Jackson shared that she was going to try to attend 3 classes a semester, with a plan to get her masters degree in 3 years. Since then she has had to drop her course load to 2 courses instead because of a list of issues. Her reasons include the refusal of the University to provide “voice over” along with tactile interpreting. They would provide tactile in the classroom and expect her to be able to utilize it without any of her additional accommodations provided. There is a lot of reading and for Jackson, she had to spend a lot of her time getting information in sign and then the same information in voice; It was never at the same time. Gallaudet University told Jackson “it is not possible to get both.” Over time, the lack of access and the deprivation of true access became too much and she had to drop down to two classes crushing her goal of graduating on the timeline she wanted. The University academic advisors basically told Jackson that this was “normal for students with additional disabilities” and did not provide anything further that would have helped.

As a DeafBlind individual that is also completely blind, she emphasized the need for her to have speech on top of signing because she relies a lot on her residual hearing to be able to pick up additional cues. Her accommodation request included the request of having tactile and “voice over”. An example would be having an interpreter voice visual descriptions of what’s happening in movies. “The first time, the interpreters would voice for me the descriptions of what’s going on in the movie. When GIS found out, they stopped it. They said the interpreters are not certified in providing audio descriptions of the films.” (Jackson) 

Staff members were also condescending and disrespectful towards DeafBlind individuals. They would do things for them (especially at vending machines) rather than guide them to the buttons. Jackson expressed concern that the university is a Deaf university and the staff members seemed to have very little to zero training on how to work with people with disabilities and practiced both ableism and vidism. This led to her feeling like they would treat DeafBlind students as if they were mentally incapable of doing things on their own.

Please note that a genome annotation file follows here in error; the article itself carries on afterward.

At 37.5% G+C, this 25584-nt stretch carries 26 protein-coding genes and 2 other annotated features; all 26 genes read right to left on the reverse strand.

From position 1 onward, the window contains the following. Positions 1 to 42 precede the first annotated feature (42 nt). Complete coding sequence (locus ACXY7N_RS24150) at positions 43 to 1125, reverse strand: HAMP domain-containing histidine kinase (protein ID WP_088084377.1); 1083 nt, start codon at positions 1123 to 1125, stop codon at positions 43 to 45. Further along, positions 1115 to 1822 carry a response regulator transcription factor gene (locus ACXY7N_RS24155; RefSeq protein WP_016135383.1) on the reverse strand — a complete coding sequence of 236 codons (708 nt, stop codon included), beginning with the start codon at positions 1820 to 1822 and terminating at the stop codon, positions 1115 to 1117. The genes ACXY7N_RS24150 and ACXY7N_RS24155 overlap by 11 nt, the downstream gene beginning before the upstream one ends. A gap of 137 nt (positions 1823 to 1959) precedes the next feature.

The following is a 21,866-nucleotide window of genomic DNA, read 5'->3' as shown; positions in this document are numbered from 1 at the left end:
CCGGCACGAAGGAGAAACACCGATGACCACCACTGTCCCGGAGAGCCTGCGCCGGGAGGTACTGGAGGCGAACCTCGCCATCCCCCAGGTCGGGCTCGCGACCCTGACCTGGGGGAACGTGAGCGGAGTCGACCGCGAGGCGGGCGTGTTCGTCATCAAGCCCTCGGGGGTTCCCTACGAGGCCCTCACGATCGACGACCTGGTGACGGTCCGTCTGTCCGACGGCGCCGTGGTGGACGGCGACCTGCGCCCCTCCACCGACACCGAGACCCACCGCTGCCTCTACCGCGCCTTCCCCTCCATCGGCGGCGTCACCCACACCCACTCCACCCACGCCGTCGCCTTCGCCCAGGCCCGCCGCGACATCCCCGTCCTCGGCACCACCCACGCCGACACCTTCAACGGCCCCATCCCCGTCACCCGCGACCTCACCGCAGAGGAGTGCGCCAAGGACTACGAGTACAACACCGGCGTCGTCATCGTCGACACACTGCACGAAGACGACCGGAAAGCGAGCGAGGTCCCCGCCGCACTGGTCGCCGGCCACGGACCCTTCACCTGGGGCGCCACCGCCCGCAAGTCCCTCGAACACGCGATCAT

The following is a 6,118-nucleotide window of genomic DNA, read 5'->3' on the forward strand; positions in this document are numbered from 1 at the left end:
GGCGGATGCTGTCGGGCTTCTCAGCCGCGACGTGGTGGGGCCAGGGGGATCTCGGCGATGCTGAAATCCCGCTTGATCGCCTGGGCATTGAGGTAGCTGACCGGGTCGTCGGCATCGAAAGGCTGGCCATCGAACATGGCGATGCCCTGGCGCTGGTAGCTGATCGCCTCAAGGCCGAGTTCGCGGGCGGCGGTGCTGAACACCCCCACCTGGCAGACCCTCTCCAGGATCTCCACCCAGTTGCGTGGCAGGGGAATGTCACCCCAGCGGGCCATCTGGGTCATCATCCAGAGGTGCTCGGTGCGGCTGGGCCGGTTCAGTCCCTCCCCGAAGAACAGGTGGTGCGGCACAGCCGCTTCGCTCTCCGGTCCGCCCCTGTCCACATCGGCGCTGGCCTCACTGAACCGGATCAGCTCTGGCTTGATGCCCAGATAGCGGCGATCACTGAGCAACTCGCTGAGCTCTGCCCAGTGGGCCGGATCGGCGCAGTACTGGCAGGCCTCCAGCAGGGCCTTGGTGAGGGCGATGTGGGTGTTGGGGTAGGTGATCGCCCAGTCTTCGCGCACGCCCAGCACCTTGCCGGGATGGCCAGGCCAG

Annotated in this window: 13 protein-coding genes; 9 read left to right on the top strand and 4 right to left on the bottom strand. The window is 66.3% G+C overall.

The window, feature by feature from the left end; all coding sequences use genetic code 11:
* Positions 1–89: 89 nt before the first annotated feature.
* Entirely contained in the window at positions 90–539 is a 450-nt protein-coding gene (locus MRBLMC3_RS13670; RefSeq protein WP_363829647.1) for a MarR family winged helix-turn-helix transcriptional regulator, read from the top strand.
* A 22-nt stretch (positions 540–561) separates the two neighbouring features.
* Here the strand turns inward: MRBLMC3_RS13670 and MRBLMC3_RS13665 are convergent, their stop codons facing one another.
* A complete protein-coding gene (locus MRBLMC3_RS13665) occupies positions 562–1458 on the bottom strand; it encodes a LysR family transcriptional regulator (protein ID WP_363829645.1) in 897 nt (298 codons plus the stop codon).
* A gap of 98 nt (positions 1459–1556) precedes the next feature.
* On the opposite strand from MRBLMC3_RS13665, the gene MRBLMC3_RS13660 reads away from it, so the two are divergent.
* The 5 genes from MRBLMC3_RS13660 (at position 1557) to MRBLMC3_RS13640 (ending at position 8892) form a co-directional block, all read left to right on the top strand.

Deaf Vee Journal  reached out to Usherla DeBerry, the Housing Operations Manager, to inquire further about the committee that determines who is eligible to return to campus and criterions. We have received no response. From our interview with Jackson, it became clear that several DeafBlind individuals that are fully blind have been denied access to campus while individuals that have low vision have been allowed to come onto campus to accommodate them further this fall. In an announcement on July 30, 2020, Gallaudet University, they stated that anybody that wanted to be considered for their vacancies on campus, they must submit a special form called, “COVID-19 Housing Application Form”. You must be a student to view the form, therefore we were unable to review any of the information on the form. 

If you have a experience at Gallaudet University and their OSWD office providing accommodations positive or negative please submit it to us at deafveejournal@gmail.com 

Editor’s Note: For those that are unfamiliar with the difference between tactile and protactile: tactile is the signing of ASL with the DeafBlind person’s hands on top of the signer’s hand. Protactile is more visual cues about the environment around the DeafBlind person by touch.

Deaf Vee Journal uses the word Deaf to apply to all members of our community including but not limited to Deaf, DeafBlind, DeafDisabled, DeafPlus, Hard of Hearing, Late Deafened, and other individuals that are inclusive in our community.